Report: Mercedes-Benz Biggest Manipulator Of Euro Fuel-Efficiency Test Results

Cameron Aubernon
by Cameron Aubernon
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report mercedes benz biggest manipulator of euro fuel efficiency test results

The oft-maligned European fuel-efficiency testing cycle have produced a few manipulators, per green lobby group Transport & Environment, with Mercedes-Benz as the biggest offender.

According to Automotive News Europe, T&E proclaimed the automaker’s lineup would cost an owner an additional €5,600 ($6,931 USD) in fuel over the lifetime of a vehicle. The figure comes from its 2014 Mind the Gap report, which forecasts drivers will spend 1.5 times more on fuel by 2020 than they do currently:

If your new Mercedes car swallows 40 percent more fuel than the brochure promised, it’s not your heavy-footed driving. Rather it’s because Mercedes are the current leaders at manipulating the way vehicles are tested, producing official fuel economy figures in the labs that cannot be replicated in the real world.

Mercedes product strategy and planning chief Johannes Reifenrath says his employer is aware of the deviation, adding that the driver plays a massive role in how a vehicle’s fuel economy fares in the real world. Reifenrath reminded T&E and other critics that the testing procedures “are not determined by the automakers… the EU Commission defines the rules we have to play by.”

T&E’s report states the gap between the lab and the real world had grown across all brands between 2001 and 2013, leaping from 8 percent to 31 percent for private owners. The group is calling for reforms in fuel-efficiency testing, with a focus on more real-world results.

Cameron Aubernon
Cameron Aubernon

Seattle-based writer, blogger, and photographer for many a publication. Born in Louisville. Raised in Kansas. Where I lay my head is home.

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17 of 29 comments
  • Kosmo Kosmo on Nov 07, 2014

    So let's see if I've got this straight: A government agency decides what mileage figures must be attained, and how this goal will be measured, then car makers (gasp) figure out how to do as well as possible in these mandated tests, and (gasp again) THEY are the bad ones? Ridiculous government testing procedures are responsible for the current crop of smaller turbocharged engines, which all get phenomenal mileage, unless (third gasp) you actually use the turbo.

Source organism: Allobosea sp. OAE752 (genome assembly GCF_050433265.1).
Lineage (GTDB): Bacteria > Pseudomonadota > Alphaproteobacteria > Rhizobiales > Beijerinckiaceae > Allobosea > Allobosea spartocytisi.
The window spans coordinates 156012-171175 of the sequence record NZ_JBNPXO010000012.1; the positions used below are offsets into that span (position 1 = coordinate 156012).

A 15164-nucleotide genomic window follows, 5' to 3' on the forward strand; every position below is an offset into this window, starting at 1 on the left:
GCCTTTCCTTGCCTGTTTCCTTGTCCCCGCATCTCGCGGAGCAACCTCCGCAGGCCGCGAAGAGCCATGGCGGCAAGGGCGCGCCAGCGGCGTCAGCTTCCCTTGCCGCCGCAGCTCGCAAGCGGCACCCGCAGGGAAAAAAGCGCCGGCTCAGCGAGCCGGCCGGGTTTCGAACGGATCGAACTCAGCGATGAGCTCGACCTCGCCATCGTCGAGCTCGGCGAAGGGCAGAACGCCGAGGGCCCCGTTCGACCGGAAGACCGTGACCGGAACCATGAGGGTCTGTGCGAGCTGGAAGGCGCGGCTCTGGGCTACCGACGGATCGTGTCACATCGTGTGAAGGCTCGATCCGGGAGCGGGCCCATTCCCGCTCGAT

• See 4 previous
    • Scoutdude Scoutdude on Nov 07, 2014

      @Brian P All engines need to run rich under a load to protect themselves. However the standard test does not include any conditions where they will enter power enrichment mode. You can get any car to "belch black smoke under the right conditions". The turbo allows better mpg when it is set up so that under normal cruising conditions the engine is not creating vacuum there by reducing the pumping loss. It also works as sort of a variable displacement so that you have the extra power when wanted, ie act like a large displacement engine, but other times act like it is the rated displacement.

  • Avatar77 Avatar77 on Nov 07, 2014

    Just came to call out the horrendous integration of the front parking sensors on that CLA.

  • Brumus Brumus on Nov 07, 2014

    Mercedes-Benz is the biggest manipulator of many things, this included.

  • HotPotato HotPotato on Nov 09, 2014

    People who lie, cheat, and steal are behaving unethically. People who would defend others for lying, cheating and stealing are behaving foolishly. If you revere the market, you should revere fixed standards, because they help solve the asymmetrical information problem that prevents markets from functioning properly: consumers cannot make informed choices if the manufacturer has the information and the consumer does not. If a manufacturer games the test, they are essentially stealing from manufacturers who present accurate good-faith test results.